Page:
Re: [TLS] analysis of wider impact of TLS1.3 replayabe data

Kyle Nekritz <> Mon, 14 March 2016 21:14 UTC

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From: Kyle Nekritz <>
To: =?utf-8?B?Q29sbSBNYWNDw6FydGhhaWdo?= <>, Subodh Iyengar <>
Thread-Topic: [TLS] analysis of wider impact of TLS1.3 replayabe data
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Date: Mon, 14 Mar 2016 21:14:46 +0000
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Subject: Re: [TLS] analysis of wider impact of TLS1.3 replayabe data
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If a client nonce cache is used then the threat is essentially the same as with ordinary retries.

As far as forward secrecy, yes, the 0-RTT data loses some forward secrecy. I think this is a reasonable trade off for a lot of use cases. Currently, TLS 1.2 implementations commonly use session tickets to improve performance. This actually sacrifices more forward secrecy (the whole connection, instead of just the initial client->server 0-RTT flight), for a smaller performance gain (it doesn’t even save a roundtrip compared with TLS false start). 0-RTT has a smaller forward secrecy cost and larger benefit compared to session tickets in use today.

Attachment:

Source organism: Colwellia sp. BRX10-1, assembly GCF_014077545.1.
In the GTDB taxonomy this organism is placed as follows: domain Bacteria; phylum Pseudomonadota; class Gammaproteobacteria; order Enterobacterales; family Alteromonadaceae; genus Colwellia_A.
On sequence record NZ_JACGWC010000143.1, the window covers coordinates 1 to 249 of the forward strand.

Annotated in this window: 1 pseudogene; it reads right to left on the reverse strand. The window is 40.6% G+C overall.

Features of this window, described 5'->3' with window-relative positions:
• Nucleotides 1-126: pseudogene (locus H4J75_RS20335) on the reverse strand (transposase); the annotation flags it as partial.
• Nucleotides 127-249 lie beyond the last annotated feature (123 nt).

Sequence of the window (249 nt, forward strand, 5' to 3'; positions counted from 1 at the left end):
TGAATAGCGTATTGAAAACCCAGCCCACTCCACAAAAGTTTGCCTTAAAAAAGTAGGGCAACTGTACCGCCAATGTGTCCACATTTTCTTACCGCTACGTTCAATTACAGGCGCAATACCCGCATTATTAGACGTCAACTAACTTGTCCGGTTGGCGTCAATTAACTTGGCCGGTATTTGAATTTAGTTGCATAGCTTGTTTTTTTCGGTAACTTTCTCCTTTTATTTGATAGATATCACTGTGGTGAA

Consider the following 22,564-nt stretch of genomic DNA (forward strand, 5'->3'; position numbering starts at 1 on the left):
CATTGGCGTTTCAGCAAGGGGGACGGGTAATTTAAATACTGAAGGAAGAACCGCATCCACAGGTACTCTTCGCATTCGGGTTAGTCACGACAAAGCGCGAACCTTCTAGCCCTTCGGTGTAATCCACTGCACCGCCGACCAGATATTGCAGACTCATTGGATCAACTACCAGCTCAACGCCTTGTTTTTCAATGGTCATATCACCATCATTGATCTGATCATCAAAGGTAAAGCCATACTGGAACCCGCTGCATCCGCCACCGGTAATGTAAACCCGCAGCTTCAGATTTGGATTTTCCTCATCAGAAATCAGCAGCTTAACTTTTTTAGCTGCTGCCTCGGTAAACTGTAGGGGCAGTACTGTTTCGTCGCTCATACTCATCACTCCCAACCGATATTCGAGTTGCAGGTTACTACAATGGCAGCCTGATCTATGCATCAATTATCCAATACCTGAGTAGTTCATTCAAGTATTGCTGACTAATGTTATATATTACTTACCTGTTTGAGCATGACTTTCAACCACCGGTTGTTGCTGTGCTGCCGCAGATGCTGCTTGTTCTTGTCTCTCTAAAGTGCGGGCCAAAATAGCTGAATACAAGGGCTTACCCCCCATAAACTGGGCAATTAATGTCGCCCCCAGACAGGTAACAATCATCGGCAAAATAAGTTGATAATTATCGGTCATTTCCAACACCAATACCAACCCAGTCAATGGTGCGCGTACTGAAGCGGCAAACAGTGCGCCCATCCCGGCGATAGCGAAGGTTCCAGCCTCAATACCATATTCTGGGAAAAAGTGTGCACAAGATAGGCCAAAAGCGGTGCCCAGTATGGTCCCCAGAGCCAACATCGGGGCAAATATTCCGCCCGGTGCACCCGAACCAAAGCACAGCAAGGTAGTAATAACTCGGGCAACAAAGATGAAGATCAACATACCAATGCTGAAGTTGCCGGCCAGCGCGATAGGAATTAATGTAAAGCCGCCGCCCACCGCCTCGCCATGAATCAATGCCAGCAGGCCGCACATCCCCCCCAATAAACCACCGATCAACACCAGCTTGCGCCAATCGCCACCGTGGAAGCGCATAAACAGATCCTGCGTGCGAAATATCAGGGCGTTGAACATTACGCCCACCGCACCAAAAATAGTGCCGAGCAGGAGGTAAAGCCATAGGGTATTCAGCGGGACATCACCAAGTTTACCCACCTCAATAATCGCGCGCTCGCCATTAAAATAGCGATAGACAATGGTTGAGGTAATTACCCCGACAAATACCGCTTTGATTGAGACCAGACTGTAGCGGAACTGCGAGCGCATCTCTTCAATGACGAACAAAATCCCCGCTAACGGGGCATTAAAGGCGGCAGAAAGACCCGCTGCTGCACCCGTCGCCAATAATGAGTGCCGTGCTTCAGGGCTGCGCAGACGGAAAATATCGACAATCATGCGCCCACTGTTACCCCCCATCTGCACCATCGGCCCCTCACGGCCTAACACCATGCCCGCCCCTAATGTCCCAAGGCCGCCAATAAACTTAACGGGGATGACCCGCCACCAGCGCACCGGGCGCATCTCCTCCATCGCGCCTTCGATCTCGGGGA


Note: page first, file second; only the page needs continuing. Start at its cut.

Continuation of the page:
From: TLS [] On Behalf Of Colm MacCárthaigh
Sent: Monday, March 14, 2016 2:29 PM
To: Subodh Iyengar <>
Subject: Re: [TLS] analysis of wider impact of TLS1.3 replayabe data

On Mon, Mar 14, 2016 at 11:04 AM, Subodh Iyengar <<>> wrote:
Like Kyle mentioned the thing that 0-RTT adds to this is infinite replayability. As mentioned in the other thread we have ways to reduce the impact of infinite replayable data for TLS, making it reasonably replay safe.

That too is a mis-understanding. The deeper problem is that a third party can do the replay, and that forward secrecy is gone for what likely is sensitive data. Neither is the case with ordinary retries.